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Lecture 27

BIO SCI 94 Lecture Notes - Lecture 27: Survivorship Curve, Population Ecology, Biotic ComponentPremium


Department
Biological Sciences
Course Code
BIO SCI 94
Professor
Brad Hughes
Lecture
27

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3/8/19
Introduction
Population-group of individuals, same species, area,time
Population ecology- study how/why number of individuals in population change
over time
Range- geographic distribution of different species
Abiotic,biotic factors determine range
Range constant flux; abiotic, biotic factor change over time
Distribution and Abundance
Population density- number of individuals per unit area- varies throughout range
Individual’s arrangement in population
Random- if position of individuals independent from each other
Clumped- if habitat quality patchy or organisms social
Uniform- negative interactions→ space individuals evenly
Metapopulation- populations connected by migration
Demography
Number of individuals in population depends on- birth, death, immigration,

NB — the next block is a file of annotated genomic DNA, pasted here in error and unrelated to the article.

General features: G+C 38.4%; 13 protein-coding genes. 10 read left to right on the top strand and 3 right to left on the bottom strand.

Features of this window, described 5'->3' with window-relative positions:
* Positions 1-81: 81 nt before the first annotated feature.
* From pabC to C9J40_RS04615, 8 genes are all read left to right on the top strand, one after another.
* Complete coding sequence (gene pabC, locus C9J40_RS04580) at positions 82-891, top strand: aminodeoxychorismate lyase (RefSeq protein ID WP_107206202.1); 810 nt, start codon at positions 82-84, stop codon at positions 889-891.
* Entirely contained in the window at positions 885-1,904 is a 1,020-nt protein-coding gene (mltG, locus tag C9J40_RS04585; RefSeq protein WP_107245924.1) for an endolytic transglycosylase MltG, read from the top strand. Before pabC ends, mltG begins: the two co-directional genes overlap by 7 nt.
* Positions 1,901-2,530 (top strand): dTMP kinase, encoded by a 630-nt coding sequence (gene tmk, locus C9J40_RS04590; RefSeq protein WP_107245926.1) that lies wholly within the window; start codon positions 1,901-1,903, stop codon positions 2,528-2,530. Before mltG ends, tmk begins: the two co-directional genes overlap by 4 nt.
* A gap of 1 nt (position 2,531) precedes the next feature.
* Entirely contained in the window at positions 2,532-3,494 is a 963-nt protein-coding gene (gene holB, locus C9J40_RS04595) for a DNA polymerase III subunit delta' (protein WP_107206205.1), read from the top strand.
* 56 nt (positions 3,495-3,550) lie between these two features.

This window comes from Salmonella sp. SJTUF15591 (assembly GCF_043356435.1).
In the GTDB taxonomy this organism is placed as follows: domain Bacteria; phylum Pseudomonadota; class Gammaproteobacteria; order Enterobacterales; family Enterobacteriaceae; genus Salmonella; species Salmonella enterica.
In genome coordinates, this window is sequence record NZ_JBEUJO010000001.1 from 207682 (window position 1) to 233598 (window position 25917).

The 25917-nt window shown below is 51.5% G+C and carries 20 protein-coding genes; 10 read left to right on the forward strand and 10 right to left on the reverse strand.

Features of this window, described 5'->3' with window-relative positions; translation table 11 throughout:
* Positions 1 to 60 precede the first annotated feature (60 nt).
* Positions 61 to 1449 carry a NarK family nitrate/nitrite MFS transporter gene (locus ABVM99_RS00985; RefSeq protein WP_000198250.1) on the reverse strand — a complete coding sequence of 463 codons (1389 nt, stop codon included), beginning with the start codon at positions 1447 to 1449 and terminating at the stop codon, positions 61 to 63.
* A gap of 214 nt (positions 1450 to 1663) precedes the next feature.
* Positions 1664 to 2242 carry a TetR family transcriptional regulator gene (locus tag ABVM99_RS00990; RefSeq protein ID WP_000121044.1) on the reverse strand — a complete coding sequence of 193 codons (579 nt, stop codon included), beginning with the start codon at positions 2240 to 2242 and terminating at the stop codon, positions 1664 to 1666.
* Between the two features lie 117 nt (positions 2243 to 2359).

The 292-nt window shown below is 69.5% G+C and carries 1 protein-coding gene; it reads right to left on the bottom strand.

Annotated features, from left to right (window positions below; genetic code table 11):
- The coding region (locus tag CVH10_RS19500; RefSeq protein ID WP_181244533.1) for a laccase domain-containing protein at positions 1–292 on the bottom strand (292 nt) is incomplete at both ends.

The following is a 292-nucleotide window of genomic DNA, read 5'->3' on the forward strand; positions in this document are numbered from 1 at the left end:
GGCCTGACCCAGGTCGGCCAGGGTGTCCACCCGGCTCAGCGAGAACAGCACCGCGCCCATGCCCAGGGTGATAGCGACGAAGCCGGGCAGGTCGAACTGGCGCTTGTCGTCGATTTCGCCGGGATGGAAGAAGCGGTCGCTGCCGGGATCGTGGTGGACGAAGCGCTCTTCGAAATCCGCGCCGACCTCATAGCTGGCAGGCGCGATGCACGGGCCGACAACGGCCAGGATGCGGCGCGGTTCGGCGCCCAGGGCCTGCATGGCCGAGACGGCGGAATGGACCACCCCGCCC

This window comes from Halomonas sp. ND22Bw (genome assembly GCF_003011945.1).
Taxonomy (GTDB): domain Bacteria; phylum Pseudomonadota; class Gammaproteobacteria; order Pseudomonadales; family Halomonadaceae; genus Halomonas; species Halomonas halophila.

emigration
Birth, immigration→ populations grow
Individuals enter population from another population→ immigration occurs
Death, emigrations → populations decline
Individuals leave population for another→ emigration
Demography - study of factors that determine size and structure of populations
Make predictions of future of populations→ biologist need
Number of individuals of each age
Probability individuals of different ages will survive to following year
Number of offspring produced by females of different ages
Need to know- number of individuals of different ages immigrate/emigrate each
generation
Average time between mother’s first offspring and her daughter’s first
offspring
Survivorship
Survivorship- key component of life table
Proportion of offspring produced that survive to particular age
Create graph called survivorship curve→ recognize general patterns in
survivorship, make comparisons among populations or species
Three types of survivorship curves
Type I curve- survivorship throughout life high, most individuals reach
maximum lifespan
Example: humans
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